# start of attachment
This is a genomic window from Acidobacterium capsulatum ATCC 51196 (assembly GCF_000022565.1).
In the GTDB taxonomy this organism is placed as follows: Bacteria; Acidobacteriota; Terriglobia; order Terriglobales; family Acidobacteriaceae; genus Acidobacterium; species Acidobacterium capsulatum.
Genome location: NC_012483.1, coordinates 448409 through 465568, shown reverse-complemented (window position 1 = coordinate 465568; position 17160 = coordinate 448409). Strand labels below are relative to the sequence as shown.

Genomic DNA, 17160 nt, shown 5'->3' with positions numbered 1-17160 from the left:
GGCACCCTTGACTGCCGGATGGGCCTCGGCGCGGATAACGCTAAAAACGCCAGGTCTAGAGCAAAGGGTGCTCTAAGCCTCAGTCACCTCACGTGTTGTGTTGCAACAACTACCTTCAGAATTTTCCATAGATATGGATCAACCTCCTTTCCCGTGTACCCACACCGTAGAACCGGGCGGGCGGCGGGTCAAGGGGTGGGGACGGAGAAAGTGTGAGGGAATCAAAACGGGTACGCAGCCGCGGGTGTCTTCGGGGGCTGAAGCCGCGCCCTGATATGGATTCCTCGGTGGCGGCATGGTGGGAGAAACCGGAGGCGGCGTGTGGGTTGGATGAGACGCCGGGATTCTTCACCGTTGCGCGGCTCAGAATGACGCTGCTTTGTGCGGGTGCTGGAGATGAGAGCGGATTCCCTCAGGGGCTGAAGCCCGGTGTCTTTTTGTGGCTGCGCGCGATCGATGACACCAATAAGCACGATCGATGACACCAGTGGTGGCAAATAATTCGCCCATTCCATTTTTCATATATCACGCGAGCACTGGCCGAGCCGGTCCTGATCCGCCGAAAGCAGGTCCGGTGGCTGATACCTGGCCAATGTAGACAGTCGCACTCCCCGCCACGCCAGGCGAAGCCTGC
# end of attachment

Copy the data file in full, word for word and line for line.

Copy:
This is a genomic window from Acidobacterium capsulatum ATCC 51196 (assembly GCF_000022565.1).
In the GTDB taxonomy this organism is placed as follows: Bacteria; Acidobacteriota; Terriglobia; order Terriglobales; family Acidobacteriaceae; genus Acidobacterium; species Acidobacterium capsulatum.
Genome location: NC_012483.1, coordinates 448409 through 465568, shown reverse-complemented (window position 1 = coordinate 465568; position 17160 = coordinate 448409). Strand labels below are relative to the sequence as shown.

Genomic DNA, 17160 nt, shown 5'->3' with positions numbered 1-17160 from the left:
GGCACCCTTGACTGCCGGATGGGCCTCGGCGCGGATAACGCTAAAAACGCCAGGTCTAGAGCAAAGGGTGCTCTAAGCCTCAGTCACCTCACGTGTTGTGTTGCAACAACTACCTTCAGAATTTTCCATAGATATGGATCAACCTCCTTTCCCGTGTACCCACACCGTAGAACCGGGCGGGCGGCGGGTCAAGGGGTGGGGACGGAGAAAGTGTGAGGGAATCAAAACGGGTACGCAGCCGCGGGTGTCTTCGGGGGCTGAAGCCGCGCCCTGATATGGATTCCTCGGTGGCGGCATGGTGGGAGAAACCGGAGGCGGCGTGTGGGTTGGATGAGACGCCGGGATTCTTCACCGTTGCGCGGCTCAGAATGACGCTGCTTTGTGCGGGTGCTGGAGATGAGAGCGGATTCCCTCAGGGGCTGAAGCCCGGTGTCTTTTTGTGGCTGCGCGCGATCGATGACACCAATAAGCACGATCGATGACACCAGTGGTGGCAAATAATTCGCCCATTCCATTTTTCATATATCACGCGAGCACTGGCCGAGCCGGTCCTGATCCGCCGAAAGCAGGTCCGGTGGCTGATACCTGGCCAATGTAGACAGTCGCACTCCCCGCCACGCCAGGCGAAGCCTGC